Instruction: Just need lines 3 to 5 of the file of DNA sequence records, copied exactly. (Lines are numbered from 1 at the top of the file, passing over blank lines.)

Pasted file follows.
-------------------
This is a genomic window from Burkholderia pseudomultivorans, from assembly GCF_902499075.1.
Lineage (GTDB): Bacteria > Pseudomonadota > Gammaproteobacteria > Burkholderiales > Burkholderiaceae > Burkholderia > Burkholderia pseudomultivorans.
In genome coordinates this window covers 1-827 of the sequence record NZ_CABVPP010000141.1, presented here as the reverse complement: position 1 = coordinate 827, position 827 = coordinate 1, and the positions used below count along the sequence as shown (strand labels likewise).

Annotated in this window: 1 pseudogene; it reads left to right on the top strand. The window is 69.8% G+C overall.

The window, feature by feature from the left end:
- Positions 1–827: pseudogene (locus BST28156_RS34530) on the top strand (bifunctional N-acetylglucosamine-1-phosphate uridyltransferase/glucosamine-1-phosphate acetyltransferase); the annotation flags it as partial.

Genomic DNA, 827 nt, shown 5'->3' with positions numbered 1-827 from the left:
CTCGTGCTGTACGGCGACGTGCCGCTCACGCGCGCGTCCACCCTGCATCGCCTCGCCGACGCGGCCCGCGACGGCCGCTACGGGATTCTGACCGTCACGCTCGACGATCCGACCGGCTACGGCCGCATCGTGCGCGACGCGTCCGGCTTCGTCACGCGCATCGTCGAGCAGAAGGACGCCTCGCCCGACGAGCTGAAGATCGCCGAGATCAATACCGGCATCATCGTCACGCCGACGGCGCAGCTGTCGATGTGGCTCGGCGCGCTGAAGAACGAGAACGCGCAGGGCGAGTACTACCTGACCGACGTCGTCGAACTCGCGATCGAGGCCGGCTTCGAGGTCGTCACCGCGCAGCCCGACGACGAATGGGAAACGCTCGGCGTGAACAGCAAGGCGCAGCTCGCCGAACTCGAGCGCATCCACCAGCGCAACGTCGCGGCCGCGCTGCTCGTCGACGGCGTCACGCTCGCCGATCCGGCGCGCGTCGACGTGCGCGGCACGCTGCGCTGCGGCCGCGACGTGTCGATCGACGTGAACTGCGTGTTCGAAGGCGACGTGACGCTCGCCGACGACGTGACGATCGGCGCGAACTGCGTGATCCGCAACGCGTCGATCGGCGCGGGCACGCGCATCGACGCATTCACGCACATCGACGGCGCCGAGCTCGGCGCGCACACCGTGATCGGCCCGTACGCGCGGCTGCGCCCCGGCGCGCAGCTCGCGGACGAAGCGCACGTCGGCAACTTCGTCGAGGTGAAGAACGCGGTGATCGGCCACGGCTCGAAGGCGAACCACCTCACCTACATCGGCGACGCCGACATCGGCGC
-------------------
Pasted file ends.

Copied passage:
In genome coordinates this window covers 1-827 of the sequence record NZ_CABVPP010000141.1, presented here as the reverse complement: position 1 = coordinate 827, position 827 = coordinate 1, and the positions used below count along the sequence as shown (strand labels likewise).

Annotated in this window: 1 pseudogene; it reads left to right on the top strand. The window is 69.8% G+C overall.

The window, feature by feature from the left end: